Response: No Bank worthy of its license wants to bank criminals and terrorists. Certainly not where I work or with whom I deal. The unfortunate truth is however that criminal proceeds are laundered and whilst the amounts are too high, they still make up a tiny proportion of money’s flowing through banks at click speed on a daily basis. Banks have fine tuned their systems and controls to spot identifiable proceeds and when suspicions are detected to report these suspicions to the appropriately law enforcement agency. In most cases, it’s likely that a Banks suspicion, even if further investigated by law enforcement, will not lead in most cases to a prosecution, conviction or a confiscation order. This places the Bank in a difficult position. If a SAR is filed should a customer be exited? If a SAR is filed about a customer of a correspondent bank, should the Bank restrict further transactions for that customer? The answer to these 2 questions appears to be an unqualified resounding YES and YES, from the ICIJ reporting. If this position was followed, the ICIJ reporting would no doubt instead be on the mass closure of accounts by Banks towards long standing bank customers, and the de-risking of third countries from the international financial system, without time to open new accounts, without providing good enough reasons and without due process.
I mentioned earlier that the leaks and reporting do not provide sufficient context. For example whilst US$2 trillion is quoted regularly as being amounts Banks may have laundered, the use of the US$2 trillion figure is sensational and deeply misleading, this is because suspicion is not the same as guilt and ranges from situations where suspicion can’t be ruled out to situations where there is a high degree of confidence of criminal funds being identified. One leaked SAR suggests suspicions of a customer where US$354 billion made up from 100,000 separate transactions was reported. If all these funds were true criminal proceeds, this one case would represent approx 25% of global criminal proceeds estimated as laundered each year, and all the transactions reported and leaked would represent 150% of total estimated laundered criminal funds. This though generated from just 2,100 US filed SARs. Whilst US$2 trillion is therefore a highly questionable figure to use, it might be useful to know that. according to the US Government, an estimated US$2 quadrillion moves through the US financial system in a year. A quadrillion is a thousand trillion!
Q5 – FCN: So the Banks are perfect?
Response: No not at all. Many have made serious mistakes, historically underinvested and insufficiently understood the challenge, complexity and the requirements. Some still have that journey to make, but for the Banks that have been targeted, what you see today is not what they might have been in the past. That’s not to say things can’t get better, that mistakes won’t be made but overall, these and many other Banks have upgraded their systems and controls after many years of work, in many cases under independent supervision and enhanced oversight. Banks are important and weak links here can be exploited. The size of large Banks operations though mean that occasional bad actors will emerge and some criminals will get through the defences. Whilst it’s high time Banks found ways to talk more often about the positive contributions they make, to do so within the current strictures requiring confidentiality and the potential legal challenges that this might invoke, make a public disclosure on this difficult, though what’s available otherwise is only the opinions of their critics.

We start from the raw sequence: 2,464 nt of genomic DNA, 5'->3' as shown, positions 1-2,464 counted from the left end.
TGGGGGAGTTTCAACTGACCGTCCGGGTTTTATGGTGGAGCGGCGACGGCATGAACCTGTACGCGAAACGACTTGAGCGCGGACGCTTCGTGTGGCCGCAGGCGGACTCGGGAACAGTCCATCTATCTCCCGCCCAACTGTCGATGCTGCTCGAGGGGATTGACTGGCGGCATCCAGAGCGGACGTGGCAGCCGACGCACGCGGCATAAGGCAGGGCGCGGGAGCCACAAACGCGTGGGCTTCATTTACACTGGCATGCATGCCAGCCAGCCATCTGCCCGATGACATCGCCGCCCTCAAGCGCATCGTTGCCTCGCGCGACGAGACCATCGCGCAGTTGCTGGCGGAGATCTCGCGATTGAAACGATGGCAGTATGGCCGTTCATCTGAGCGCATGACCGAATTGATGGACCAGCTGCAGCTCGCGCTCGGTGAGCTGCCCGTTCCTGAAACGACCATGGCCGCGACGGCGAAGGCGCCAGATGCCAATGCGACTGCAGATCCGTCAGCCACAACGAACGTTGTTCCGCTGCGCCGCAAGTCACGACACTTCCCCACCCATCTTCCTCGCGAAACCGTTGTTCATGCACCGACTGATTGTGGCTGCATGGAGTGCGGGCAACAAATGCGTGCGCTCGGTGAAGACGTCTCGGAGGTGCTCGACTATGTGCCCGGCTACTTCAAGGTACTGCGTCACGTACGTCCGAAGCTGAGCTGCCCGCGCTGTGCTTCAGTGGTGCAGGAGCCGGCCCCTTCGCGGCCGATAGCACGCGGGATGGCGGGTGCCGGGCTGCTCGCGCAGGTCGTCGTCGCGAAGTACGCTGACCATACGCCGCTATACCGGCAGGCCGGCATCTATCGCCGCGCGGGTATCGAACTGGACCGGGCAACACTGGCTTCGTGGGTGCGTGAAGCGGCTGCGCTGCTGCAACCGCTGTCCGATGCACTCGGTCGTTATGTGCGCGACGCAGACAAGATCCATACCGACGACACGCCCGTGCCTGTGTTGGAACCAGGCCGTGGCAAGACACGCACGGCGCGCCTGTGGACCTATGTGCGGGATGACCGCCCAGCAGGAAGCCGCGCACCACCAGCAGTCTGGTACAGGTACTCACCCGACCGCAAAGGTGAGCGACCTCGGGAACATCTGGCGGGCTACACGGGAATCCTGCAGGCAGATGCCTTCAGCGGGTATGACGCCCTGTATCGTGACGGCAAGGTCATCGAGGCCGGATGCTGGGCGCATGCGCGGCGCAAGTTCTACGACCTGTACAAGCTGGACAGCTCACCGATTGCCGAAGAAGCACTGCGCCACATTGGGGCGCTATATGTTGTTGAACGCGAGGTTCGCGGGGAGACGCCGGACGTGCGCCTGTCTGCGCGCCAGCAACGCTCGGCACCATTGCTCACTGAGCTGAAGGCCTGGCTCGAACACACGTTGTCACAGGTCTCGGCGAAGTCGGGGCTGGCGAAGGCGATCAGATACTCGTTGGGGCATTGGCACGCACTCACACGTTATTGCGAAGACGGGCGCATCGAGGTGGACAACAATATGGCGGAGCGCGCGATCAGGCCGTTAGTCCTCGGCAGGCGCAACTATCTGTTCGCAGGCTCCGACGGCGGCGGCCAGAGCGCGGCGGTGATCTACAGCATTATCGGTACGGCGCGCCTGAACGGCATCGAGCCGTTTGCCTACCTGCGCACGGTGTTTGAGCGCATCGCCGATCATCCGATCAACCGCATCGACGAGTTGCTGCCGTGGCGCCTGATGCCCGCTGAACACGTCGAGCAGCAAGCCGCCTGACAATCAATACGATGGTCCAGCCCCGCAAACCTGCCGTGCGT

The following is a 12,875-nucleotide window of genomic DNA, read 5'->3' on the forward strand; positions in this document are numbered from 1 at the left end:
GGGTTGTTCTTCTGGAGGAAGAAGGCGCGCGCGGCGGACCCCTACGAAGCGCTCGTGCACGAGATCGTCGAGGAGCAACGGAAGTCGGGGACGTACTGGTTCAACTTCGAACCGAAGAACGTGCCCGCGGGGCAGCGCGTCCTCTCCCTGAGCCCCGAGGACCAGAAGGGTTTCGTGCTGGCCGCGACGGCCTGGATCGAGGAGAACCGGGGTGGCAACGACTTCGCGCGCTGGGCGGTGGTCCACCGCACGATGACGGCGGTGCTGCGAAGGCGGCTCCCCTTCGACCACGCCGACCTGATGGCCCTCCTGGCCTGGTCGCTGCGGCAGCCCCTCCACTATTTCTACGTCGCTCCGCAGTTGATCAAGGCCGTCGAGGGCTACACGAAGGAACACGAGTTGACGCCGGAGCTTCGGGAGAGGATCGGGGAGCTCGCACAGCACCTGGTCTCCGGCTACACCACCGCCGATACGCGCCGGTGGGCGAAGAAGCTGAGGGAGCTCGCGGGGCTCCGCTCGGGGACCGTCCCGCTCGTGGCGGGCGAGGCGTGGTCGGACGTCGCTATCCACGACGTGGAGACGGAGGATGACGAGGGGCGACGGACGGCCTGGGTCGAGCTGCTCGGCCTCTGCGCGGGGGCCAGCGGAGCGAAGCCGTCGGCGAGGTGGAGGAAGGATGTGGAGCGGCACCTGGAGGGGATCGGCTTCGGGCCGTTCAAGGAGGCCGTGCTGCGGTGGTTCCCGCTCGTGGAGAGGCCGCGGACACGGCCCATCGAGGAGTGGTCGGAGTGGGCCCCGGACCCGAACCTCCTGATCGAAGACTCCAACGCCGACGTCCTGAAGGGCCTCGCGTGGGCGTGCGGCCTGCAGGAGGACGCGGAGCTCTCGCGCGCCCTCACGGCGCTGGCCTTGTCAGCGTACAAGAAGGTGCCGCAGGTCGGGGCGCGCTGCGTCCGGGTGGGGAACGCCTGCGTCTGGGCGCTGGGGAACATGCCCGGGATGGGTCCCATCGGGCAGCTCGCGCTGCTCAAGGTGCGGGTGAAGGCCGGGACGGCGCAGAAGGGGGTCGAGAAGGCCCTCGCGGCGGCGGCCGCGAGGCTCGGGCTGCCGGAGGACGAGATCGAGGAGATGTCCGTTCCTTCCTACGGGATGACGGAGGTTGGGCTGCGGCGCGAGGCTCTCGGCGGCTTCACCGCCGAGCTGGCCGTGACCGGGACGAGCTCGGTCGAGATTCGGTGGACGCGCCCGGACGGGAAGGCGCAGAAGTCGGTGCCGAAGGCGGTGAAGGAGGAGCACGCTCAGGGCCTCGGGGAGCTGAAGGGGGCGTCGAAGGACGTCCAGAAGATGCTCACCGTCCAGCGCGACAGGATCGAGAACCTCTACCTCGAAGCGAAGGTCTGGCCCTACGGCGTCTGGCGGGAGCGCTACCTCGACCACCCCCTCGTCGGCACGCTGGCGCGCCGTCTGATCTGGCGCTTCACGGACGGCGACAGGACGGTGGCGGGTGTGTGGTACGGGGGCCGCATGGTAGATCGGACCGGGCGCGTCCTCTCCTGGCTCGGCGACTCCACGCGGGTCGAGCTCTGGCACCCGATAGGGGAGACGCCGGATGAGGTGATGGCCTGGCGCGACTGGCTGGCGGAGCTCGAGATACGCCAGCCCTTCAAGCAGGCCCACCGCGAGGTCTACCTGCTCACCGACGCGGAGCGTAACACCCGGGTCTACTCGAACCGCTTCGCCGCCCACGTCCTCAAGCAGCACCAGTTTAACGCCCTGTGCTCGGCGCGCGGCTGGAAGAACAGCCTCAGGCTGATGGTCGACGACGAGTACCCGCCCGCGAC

It’s a legitimate question to ask if the Banks are doing enough, but this question should be asked of all stakeholders and a fair and balanced judgement taken once all evaluations are made.
For what it’s worth, the Banks have been pleading for reform for the last few years, and in particular SAR Reform, which if successful would reduce the likely number of SARs filed, that these would be of much higher quality and those with higher levels of confidence of suspicion and focussed on those areas that are priorities for and can be actioned by Law Enforcement.
Q6 – FCN: What will be the impact of these ICIJ Fincen Leaks?
Response: The immediate impact is that everyone’s focus is on the immediate fallout. Boards and Regulators want to know if a Bank is named, if so why and in what circumstances and what potential exposures there could be. This is the normal reaction to any media publication, but this time it’s intense. A significant part of this week has been trying to explain what is covered in this interview to many stakeholders and to keeping up morale within FCC teams in particular. This after a very intense and challenging 6 months dealing not only with the normal challenges we face but also with Covid 19 and the fallout that will come from this. It has been “interesting” to see mostly SMEs commenting publicly on these matters, though too many are “Subject Matter Enthusiasts” and not it seems to me, with some exceptions “Subject Matter Experts.” As with all news stories there are some that even appeared ecstatic as the leaks were about to be announced as though this was Watergate.
Longer term, let’s see. We might miss the opportunity to do effective SAR Reform or to focus on the solutions to long standing problems which require trust and collaboration, as well as the right ideas, which will be a loss we will regret. Then again it just might be the impetus required. If these leaks, with all the criticisms that can be made of them, force the difficult questions to be raised and the right solutions to be found, then I for one will admit the leaks were in the public interest, notwithstanding the reporting is underwhelming.
Great to see the impact of the leaks from the perspective of a current practitioner at last. Provides the objectivity and balance that has been so far absent in a debate hijacked by so called professionals who use cases such as this to raise their profiles and promulgate their own agendas. Well done FCN